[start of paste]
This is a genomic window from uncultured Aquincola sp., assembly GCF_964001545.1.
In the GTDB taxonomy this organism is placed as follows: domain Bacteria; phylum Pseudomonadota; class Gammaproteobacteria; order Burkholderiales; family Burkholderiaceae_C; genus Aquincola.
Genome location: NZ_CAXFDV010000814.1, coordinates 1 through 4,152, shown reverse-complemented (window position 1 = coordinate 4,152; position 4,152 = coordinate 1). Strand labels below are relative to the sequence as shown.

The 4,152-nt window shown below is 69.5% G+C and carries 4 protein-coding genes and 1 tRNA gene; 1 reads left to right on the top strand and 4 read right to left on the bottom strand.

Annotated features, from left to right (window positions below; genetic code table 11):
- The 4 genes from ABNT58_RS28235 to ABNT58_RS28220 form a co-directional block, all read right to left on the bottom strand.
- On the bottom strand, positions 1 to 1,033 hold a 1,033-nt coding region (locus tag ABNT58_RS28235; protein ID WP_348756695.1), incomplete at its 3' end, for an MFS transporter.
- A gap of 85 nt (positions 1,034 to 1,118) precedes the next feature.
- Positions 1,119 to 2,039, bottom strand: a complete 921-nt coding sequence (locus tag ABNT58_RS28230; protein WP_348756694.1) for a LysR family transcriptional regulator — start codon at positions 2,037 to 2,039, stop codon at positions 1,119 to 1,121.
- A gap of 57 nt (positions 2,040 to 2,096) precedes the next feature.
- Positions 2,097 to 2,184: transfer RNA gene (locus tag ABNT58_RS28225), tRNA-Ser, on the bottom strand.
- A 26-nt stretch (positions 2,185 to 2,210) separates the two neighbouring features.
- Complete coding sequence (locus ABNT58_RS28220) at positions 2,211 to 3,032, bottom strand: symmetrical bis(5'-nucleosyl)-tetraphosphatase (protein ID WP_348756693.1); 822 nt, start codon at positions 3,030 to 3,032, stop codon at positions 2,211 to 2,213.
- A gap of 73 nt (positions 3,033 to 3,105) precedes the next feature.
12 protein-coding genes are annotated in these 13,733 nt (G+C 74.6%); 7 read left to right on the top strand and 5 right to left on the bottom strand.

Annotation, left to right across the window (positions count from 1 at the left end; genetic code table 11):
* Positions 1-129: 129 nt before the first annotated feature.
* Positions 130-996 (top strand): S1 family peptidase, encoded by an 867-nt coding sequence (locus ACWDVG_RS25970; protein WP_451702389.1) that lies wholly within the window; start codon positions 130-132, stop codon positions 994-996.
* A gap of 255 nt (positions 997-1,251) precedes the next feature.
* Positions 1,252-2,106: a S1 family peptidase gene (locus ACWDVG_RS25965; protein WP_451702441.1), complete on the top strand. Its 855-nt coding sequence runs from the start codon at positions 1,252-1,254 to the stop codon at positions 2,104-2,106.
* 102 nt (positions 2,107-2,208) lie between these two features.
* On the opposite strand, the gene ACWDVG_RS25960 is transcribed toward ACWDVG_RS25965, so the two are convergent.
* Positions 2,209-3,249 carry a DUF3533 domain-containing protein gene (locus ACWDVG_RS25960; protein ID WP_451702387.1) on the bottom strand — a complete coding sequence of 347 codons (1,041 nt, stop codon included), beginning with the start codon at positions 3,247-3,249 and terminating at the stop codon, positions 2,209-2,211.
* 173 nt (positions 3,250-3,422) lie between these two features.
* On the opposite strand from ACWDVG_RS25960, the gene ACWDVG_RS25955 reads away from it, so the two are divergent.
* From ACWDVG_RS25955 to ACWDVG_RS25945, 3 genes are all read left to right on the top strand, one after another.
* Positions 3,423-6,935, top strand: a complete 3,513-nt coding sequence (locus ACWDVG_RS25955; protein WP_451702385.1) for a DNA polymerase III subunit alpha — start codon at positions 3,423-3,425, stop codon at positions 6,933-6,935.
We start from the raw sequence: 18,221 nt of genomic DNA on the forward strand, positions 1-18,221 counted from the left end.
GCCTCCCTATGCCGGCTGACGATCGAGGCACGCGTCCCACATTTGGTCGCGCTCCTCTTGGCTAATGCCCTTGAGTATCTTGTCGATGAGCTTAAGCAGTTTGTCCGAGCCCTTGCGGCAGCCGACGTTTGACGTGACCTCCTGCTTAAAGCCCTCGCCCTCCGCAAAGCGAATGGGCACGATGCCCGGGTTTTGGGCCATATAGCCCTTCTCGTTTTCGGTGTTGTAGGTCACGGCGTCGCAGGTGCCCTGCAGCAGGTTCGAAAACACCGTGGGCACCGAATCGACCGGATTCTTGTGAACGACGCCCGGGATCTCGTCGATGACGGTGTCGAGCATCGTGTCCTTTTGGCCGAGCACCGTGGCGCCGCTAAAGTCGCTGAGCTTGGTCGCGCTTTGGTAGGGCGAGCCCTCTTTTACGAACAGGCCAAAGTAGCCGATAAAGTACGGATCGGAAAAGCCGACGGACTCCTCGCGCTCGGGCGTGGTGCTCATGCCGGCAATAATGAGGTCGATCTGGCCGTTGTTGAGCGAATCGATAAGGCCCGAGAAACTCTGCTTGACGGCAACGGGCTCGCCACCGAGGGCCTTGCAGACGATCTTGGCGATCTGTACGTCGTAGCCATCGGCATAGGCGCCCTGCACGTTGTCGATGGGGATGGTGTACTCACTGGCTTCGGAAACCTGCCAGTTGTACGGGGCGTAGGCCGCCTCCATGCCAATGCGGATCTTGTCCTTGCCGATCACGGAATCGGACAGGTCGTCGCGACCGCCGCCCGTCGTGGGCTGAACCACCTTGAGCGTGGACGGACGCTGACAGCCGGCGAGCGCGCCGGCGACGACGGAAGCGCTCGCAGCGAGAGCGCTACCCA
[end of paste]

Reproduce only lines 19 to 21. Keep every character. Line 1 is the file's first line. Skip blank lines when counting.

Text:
* A gap of 255 nt (positions 997-1,251) precedes the next feature.
* Positions 1,252-2,106: a S1 family peptidase gene (locus ACWDVG_RS25965; protein WP_451702441.1), complete on the top strand. Its 855-nt coding sequence runs from the start codon at positions 1,252-1,254 to the stop codon at positions 2,104-2,106.
* 102 nt (positions 2,107-2,208) lie between these two features.